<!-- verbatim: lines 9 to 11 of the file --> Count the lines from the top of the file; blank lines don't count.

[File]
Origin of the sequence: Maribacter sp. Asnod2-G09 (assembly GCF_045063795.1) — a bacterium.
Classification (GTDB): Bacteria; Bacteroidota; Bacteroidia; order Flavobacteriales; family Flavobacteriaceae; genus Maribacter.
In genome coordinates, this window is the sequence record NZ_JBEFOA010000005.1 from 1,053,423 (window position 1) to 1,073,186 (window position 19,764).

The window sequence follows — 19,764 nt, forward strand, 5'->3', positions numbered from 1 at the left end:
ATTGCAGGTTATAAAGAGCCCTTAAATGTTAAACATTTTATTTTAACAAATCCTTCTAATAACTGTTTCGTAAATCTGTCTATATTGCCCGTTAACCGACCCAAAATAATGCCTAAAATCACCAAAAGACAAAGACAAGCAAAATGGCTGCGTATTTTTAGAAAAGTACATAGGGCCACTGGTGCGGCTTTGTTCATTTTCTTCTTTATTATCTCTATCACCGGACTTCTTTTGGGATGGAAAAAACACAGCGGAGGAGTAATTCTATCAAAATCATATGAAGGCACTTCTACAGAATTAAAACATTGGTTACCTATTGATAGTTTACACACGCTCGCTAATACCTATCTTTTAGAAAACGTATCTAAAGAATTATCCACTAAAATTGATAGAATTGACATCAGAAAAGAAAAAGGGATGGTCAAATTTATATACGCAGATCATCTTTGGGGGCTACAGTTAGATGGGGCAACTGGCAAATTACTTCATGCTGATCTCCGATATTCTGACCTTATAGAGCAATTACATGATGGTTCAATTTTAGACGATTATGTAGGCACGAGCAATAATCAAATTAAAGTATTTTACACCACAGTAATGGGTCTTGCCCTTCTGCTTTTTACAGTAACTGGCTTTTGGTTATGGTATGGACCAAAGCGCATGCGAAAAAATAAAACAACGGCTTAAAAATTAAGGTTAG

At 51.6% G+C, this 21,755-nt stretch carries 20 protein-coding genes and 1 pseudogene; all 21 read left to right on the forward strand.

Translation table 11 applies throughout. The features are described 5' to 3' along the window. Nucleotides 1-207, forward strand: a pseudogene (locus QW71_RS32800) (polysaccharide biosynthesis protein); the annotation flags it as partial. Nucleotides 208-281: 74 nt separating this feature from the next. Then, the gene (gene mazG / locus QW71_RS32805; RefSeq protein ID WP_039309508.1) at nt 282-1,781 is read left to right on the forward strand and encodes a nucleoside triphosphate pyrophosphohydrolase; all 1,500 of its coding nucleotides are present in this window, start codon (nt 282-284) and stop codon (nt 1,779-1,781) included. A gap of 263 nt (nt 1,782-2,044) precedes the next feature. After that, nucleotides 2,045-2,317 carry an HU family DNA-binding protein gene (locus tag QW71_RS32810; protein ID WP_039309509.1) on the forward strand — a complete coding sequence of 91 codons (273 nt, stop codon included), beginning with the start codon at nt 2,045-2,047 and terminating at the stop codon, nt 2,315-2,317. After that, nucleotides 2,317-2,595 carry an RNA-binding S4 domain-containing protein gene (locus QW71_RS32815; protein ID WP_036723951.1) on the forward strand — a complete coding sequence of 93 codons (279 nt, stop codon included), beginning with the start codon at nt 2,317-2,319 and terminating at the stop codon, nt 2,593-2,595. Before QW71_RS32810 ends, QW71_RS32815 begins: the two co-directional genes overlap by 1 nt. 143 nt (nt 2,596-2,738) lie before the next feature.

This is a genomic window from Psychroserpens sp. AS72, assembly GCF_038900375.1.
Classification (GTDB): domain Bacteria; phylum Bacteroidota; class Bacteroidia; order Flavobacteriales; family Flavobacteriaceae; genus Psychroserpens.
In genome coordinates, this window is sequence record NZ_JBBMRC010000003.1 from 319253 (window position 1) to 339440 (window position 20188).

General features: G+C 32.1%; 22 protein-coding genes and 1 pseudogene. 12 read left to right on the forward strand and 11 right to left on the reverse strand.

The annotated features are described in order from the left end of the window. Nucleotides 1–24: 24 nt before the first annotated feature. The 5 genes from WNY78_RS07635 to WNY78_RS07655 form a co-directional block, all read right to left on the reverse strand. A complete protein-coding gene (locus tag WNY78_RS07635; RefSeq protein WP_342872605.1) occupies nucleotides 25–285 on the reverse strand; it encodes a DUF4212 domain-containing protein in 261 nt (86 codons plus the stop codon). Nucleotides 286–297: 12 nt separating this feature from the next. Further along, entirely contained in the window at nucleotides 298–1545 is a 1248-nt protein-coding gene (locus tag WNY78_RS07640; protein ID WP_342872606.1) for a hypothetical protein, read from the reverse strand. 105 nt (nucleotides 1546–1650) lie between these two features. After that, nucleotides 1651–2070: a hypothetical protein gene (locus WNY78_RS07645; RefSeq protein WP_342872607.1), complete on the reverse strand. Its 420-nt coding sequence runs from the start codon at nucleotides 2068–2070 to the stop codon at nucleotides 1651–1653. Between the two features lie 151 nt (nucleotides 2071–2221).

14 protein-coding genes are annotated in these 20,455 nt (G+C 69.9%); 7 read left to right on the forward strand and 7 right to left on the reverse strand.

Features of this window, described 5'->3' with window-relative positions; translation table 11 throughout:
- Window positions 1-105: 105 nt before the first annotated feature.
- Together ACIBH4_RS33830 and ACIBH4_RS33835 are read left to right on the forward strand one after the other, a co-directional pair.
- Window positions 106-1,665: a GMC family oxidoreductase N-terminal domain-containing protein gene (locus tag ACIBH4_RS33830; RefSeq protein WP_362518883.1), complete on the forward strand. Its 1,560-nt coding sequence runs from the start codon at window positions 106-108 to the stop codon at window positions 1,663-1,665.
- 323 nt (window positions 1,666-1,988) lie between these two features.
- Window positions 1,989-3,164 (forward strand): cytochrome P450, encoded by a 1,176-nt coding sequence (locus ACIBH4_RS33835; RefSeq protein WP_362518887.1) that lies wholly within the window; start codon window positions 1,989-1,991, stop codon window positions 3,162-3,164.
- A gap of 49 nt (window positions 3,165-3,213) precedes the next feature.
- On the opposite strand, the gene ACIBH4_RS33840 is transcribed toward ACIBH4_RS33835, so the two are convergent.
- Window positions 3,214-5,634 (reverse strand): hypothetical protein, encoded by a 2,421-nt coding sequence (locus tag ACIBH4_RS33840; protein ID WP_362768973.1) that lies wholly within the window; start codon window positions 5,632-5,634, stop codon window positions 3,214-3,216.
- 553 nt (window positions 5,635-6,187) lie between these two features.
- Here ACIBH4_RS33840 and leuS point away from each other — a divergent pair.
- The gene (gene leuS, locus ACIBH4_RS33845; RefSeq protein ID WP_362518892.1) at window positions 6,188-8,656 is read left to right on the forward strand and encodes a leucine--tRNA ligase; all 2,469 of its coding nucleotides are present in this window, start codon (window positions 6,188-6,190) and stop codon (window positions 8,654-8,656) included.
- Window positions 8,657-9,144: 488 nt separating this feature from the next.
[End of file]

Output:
Classification (GTDB): domain Bacteria; phylum Bacteroidota; class Bacteroidia; order Flavobacteriales; family Flavobacteriaceae; genus Psychroserpens.
In genome coordinates, this window is sequence record NZ_JBBMRC010000003.1 from 319253 (window position 1) to 339440 (window position 20188).

General features: G+C 32.1%; 22 protein-coding genes and 1 pseudogene. 12 read left to right on the forward strand and 11 right to left on the reverse strand.